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Extracting the Cyclical Component in Hours Worked: a Bayesian Approach

Author

Listed:
  • Bernardi, Mauro
  • Della Corte, Giuseppe
  • Proietti, Tommaso

Abstract

The series on average hours worked in the manufacturing sector is a key leading indicator of the U.S. business cycle. The paper deals with robust estimation of the cyclical component for the seasonally adjusted time series. This is achieved by an unobserved components model featuring an irregular component that is represented by a Gaussian mixture with two components. The mixture aims at capturing the kurtosis which characterizes the data. After presenting a Gibbs sampling scheme, we illustrate that the Gaussian mixture model provides a satisfactory representation of the data, allowing for the robust estimation of the cyclical component of per capita hours worked. Another important piece of evidence is that the outlying observations are not scattered randomly throughout the sample, but have a distinctive seasonal pattern. Therefore, seasonal adjustment plays a role. We ¯nally show that, if a °exible seasonal model is adopted for the unadjusted series, the level of outlier contamination is drastically reduced.

Suggested Citation

  • Bernardi, Mauro & Della Corte, Giuseppe & Proietti, Tommaso, 2008. "Extracting the Cyclical Component in Hours Worked: a Bayesian Approach," MPRA Paper 8967, University Library of Munich, Germany.
  • Handle: RePEc:pra:mprapa:8967
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    File URL: https://mpra.ub.uni-muenchen.de/8967/1/MPRA_paper_8967.pdf
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    References listed on IDEAS

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    1. Durbin, James & Koopman, Siem Jan, 2012. "Time Series Analysis by State Space Methods," OUP Catalogue, Oxford University Press, edition 2, number 9780199641178.
    2. Giordani, Paolo & Kohn, Robert & van Dijk, Dick, 2007. "A unified approach to nonlinearity, structural change, and outliers," Journal of Econometrics, Elsevier, vol. 137(1), pages 112-133, March.
    3. Glosser, Stuart M. & Golden, Lonnie, 1997. "Average work hours as a leading economic variable in US manufacturing industries," International Journal of Forecasting, Elsevier, vol. 13(2), pages 175-195, June.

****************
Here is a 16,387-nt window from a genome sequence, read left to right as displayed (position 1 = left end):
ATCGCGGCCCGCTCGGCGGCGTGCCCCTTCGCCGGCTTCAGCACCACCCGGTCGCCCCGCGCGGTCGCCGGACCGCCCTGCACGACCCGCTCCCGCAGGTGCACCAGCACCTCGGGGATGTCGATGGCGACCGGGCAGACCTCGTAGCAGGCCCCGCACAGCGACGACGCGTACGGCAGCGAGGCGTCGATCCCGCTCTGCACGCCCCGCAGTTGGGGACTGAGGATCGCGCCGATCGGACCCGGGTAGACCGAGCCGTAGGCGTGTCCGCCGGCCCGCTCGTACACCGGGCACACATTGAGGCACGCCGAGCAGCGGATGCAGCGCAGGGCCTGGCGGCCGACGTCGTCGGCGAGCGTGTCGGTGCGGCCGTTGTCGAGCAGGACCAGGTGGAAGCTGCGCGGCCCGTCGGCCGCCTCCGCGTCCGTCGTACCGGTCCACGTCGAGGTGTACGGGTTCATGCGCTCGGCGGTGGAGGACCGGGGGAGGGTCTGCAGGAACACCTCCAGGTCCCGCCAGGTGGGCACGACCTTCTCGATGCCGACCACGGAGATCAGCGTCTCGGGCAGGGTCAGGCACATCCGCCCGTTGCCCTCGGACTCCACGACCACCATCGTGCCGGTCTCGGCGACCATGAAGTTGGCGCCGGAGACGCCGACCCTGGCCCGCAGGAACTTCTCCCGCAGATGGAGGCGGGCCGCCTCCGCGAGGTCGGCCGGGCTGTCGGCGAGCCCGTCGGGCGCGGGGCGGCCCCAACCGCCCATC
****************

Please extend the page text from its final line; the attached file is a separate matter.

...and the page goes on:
4. Cho, Jang-Ok & Cooley, Thomas F., 1994. "Employment and hours over the business cycle," Journal of Economic Dynamics and Control, Elsevier, vol. 18(2), pages 411-432, March.
    5. Siem Jan Koopman & Neil Shephard & Jurgen A. Doornik, 1999. "Statistical algorithms for models in state space using SsfPack 2.2," Econometrics Journal, Royal Economic Society, vol. 2(1), pages 107-160.
    6. Chib S. & Jeliazkov I., 2001. "Marginal Likelihood From the Metropolis-Hastings Output," Journal of the American Statistical Association, American Statistical Association, vol. 96, pages 270-281, March.
    7. Harvey, Andrew C. & Trimbur, Thomas M. & Van Dijk, Herman K., 2007. "Trends and cycles in economic time series: A Bayesian approach," Journal of Econometrics, Elsevier, vol. 140(2), pages 618-649, October.
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    Cited by:

    1. Caporale, Guglielmo Maria & Gil-Alana, Luis A., 2014. "Persistence and cycles in US hours worked," Economic Modelling, Elsevier, vol. 38(C), pages 504-511.

    More about this item

    Keywords

    Gaussian Mixtures; Robust signal extraction; State Space Models; Bayesian model selection; Seasonality;

    JEL classification:

    • E32 - Macroeconomics and Monetary Economics - - Prices, Business Fluctuations, and Cycles - - - Business Fluctuations; Cycles
    • C52 - Mathematical and Quantitative Methods - - Econometric Modeling - - - Model Evaluation, Validation, and Selection
    • C22 - Mathematical and Quantitative Methods - - Single Equation Models; Single Variables - - - Time-Series Models; Dynamic Quantile Regressions; Dynamic Treatment Effect Models; Diffusion Processes
    • C11 - Mathematical and Quantitative Methods - - Econometric and Statistical Methods and Methodology: General - - - Bayesian Analysis: General

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